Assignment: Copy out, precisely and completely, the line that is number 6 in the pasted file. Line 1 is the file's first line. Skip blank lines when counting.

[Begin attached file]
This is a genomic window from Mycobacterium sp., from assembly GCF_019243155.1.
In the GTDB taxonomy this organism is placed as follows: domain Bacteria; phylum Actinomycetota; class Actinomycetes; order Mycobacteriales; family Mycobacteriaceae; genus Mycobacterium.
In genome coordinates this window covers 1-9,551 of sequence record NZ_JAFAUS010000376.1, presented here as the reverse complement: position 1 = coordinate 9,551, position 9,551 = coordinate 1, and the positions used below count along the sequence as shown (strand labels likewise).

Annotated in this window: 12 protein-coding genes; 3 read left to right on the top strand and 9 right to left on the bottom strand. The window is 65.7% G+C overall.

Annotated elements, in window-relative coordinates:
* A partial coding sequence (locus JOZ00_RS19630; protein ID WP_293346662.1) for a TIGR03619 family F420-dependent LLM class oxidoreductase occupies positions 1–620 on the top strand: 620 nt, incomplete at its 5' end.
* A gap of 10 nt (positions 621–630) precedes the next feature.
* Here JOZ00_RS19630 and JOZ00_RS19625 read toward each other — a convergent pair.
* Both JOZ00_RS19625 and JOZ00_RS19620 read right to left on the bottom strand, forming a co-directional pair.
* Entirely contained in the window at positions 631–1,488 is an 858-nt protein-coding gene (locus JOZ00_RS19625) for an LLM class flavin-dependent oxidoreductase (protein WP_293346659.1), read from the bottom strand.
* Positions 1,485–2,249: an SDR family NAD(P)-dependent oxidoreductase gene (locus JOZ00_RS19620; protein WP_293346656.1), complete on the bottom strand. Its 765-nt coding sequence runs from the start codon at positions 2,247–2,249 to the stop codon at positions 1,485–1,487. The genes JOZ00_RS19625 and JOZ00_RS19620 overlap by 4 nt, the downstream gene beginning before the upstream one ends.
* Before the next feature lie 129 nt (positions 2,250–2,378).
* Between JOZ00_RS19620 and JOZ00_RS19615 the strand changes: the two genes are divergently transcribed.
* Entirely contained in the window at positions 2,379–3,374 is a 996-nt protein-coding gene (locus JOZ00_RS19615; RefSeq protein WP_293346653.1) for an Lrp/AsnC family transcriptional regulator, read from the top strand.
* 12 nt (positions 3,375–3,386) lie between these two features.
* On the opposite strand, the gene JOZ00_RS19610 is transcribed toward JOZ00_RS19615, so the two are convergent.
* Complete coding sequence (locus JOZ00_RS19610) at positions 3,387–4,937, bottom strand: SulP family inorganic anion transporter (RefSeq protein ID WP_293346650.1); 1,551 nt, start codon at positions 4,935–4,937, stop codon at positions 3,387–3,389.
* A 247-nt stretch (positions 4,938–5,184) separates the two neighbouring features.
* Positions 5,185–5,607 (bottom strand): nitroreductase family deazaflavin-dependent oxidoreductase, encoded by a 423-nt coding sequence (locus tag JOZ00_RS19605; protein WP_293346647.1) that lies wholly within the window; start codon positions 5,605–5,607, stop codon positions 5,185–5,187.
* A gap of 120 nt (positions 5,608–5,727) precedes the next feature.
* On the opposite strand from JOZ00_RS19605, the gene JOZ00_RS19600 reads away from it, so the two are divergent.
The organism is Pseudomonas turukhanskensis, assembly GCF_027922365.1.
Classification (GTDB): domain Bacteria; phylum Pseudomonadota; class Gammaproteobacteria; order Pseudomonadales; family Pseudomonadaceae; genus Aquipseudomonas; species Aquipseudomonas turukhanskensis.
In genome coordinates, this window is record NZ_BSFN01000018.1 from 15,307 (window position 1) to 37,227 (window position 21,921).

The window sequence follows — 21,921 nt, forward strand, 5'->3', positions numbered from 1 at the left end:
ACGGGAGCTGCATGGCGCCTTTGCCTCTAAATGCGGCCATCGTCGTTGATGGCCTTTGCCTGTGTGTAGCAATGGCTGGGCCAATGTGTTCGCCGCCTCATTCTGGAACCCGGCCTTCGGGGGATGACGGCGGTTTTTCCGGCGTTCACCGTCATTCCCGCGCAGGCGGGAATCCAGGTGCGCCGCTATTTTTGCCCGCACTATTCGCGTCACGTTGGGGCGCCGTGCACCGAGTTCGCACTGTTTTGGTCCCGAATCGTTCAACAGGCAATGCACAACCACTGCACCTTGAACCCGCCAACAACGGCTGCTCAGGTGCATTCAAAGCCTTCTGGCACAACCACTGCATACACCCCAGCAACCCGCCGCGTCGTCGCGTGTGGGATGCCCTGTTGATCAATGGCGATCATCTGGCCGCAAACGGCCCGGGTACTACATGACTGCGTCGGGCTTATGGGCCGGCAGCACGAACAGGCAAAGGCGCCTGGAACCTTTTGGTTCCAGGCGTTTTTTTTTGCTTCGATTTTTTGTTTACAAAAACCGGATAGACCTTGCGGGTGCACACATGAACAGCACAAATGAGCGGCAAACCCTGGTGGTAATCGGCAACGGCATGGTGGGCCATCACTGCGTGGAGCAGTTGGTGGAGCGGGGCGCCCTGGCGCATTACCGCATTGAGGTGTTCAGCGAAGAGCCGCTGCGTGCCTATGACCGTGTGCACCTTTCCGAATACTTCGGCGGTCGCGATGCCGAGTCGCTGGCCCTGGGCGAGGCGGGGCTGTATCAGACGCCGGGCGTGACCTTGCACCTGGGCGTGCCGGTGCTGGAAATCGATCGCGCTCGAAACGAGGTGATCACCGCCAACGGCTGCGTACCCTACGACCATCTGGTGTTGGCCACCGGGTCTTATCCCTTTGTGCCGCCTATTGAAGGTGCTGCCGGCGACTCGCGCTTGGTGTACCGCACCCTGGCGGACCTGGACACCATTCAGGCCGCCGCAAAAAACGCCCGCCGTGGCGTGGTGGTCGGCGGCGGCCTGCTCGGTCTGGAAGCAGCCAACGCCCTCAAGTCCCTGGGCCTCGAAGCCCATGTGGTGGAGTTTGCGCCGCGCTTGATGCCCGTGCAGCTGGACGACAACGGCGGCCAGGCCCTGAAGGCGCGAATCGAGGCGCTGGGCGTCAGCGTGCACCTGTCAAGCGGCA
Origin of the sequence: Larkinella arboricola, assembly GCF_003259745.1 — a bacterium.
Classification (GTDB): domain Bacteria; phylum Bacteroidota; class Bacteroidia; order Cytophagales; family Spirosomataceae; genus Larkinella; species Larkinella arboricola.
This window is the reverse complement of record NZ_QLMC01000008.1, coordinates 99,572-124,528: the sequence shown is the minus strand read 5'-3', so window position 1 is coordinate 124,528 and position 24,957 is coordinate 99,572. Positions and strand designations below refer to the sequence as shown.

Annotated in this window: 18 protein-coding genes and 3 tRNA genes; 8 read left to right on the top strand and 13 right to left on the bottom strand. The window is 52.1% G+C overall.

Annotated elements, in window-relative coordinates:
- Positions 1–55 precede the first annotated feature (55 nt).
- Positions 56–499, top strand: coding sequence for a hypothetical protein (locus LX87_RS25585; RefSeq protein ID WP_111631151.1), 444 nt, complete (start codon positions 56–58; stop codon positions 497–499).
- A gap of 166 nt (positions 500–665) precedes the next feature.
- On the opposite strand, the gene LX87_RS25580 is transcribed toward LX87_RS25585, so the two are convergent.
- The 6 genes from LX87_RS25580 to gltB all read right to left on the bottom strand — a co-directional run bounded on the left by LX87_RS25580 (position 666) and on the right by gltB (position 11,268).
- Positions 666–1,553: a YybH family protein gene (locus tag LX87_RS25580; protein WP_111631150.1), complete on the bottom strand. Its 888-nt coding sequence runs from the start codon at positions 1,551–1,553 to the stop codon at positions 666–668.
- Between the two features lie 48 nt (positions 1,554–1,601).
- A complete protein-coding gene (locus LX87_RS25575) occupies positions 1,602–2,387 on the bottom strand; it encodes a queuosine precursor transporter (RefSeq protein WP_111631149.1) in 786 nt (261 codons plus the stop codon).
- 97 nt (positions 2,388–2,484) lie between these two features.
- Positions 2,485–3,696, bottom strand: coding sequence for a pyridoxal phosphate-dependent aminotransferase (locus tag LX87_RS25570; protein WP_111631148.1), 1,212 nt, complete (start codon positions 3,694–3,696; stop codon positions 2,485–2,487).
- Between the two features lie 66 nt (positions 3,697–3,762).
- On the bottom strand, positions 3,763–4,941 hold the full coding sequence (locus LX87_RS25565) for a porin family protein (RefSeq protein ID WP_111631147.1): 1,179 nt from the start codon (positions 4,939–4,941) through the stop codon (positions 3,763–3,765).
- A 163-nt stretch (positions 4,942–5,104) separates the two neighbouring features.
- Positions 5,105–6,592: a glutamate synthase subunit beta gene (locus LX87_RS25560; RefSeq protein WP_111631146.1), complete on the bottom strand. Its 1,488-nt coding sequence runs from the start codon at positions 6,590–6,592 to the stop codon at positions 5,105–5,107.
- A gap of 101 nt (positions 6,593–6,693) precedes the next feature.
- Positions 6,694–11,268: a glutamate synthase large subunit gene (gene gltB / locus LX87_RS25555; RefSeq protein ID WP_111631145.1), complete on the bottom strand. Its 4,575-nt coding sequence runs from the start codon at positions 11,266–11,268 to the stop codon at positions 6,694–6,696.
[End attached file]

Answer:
* A partial coding sequence (locus JOZ00_RS19630; protein ID WP_293346662.1) for a TIGR03619 family F420-dependent LLM class oxidoreductase occupies positions 1–620 on the top strand: 620 nt, incomplete at its 5' end.